Storage infrastructure also is transforming to keep pace with enterprise digital goals. Traditional storage arrays and storage area networks are no match for new demands spurred by the rise of big data and demand for real-time information and data analysis. IT teams are replacing traditional storage with new flash and solid-state products, adopting cloud storage, and experimenting with software-defined storage. Hyperconverged infrastructure streamlines data center storage by leveraging software to integrate compute and storage functions, typically in a single appliance on commodity hardware.

The disruption in the storage industry and never-ending demands have led to impressive developments, especially in terms of unstructured data awareness and storage performance for virtual environments.

Altogether, these emerging capabilities across storage, networking and the data center mean exciting times for IT infrastructure. The vendor landscape is filled established companies embracing software and service-based options, and startups offering a host of innovative technologies. If you're in the business of building or managing IT infrastructure, we've selected 25 hot companies for you to keep an eye on.

  1. 128 Technology (@128technology) offers a software-based approach to routing that's designed to eliminate the need for extra boxes for firewalls and load balancing.
  1. A10 Networks (@A10Networks) originally sold load balancers, but has expanded its capabilities to address application performance and security across clouds and data centers.
  1. Apstra (@ApstraInc) is an early pioneer in the new wave of intent-based networking with software that's designed to automate design and management of multi-vendor data center networks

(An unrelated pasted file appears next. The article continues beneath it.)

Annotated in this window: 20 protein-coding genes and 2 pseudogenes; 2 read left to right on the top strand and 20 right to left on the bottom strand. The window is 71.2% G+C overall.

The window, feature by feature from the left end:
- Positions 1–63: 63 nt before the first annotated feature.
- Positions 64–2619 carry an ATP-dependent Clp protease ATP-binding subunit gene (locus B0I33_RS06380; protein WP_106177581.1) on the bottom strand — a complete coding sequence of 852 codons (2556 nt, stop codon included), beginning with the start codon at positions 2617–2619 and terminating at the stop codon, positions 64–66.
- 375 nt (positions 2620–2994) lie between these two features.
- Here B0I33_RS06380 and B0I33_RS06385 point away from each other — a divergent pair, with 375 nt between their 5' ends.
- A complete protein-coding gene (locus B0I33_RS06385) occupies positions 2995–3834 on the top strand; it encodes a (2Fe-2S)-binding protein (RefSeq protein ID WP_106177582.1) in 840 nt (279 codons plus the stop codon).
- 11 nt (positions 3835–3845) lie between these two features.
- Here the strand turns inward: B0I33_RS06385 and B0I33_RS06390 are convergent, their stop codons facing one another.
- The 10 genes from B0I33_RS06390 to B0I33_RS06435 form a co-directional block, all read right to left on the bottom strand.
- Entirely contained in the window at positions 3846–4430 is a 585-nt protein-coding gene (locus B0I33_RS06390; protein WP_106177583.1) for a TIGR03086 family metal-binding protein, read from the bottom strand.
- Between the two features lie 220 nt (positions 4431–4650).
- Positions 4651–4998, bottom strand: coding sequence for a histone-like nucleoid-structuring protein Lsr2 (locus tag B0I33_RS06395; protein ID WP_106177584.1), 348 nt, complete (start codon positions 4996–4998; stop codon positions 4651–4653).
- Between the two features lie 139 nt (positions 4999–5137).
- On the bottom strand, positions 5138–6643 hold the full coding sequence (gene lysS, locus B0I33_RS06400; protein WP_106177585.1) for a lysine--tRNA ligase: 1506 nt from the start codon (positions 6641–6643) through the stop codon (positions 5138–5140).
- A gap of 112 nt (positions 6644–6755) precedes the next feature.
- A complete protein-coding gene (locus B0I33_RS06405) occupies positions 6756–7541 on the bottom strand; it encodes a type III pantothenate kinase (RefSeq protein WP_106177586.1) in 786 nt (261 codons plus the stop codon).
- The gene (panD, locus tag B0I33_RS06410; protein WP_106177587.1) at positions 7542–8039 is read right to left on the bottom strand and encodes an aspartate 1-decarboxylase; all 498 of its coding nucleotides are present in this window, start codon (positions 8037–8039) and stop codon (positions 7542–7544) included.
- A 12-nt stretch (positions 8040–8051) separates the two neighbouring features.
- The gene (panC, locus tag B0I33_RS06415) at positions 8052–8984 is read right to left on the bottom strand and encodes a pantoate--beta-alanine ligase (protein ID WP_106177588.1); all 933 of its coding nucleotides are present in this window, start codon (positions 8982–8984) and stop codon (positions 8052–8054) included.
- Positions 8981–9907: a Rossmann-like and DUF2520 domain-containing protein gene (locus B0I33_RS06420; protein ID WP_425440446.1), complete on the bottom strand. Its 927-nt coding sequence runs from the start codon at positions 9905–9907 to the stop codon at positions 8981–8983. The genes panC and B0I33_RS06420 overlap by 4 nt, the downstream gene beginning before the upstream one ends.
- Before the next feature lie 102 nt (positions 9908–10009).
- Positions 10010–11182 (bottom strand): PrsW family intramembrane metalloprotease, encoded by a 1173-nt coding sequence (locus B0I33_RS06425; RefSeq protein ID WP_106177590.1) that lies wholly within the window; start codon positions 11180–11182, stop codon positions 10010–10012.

2. Barefoot Networks (@barefootnetwork), led by Stanford University's Nick McKeown, has developed super-fast, programmable network switch chip.
     
  3. Big Switch Networks (@bigswitch) offers a bare-metal switching fabric and SDN control software, primarily targeted at data center networks.
     
  4. Cambium Networks (@cambiumnetworks) provides wireless broadband and backhaul to enable the internet of things and industrial internet applications in challenging locations.
     
  5. Cisco (@Cisco) continues to dominate the networking market by predicting future trends and focusing on concepts like intent-based networking.
  1. CoreOS (@coreos) provides its own Linux distribution and Kubernetes container management stack along with a management console to enable large deployments on varied infrastructure.
     
  2. Cumulus Networks (@CumulusNetworks) provides a Linux-based network operating system for white-box switches.
  1. Dell Technologies (@DellTech) is an IT infrastructure powerhouse with its storage and virtualization business units, Dell EMC and VMware, plus its new division focused on the internet of things.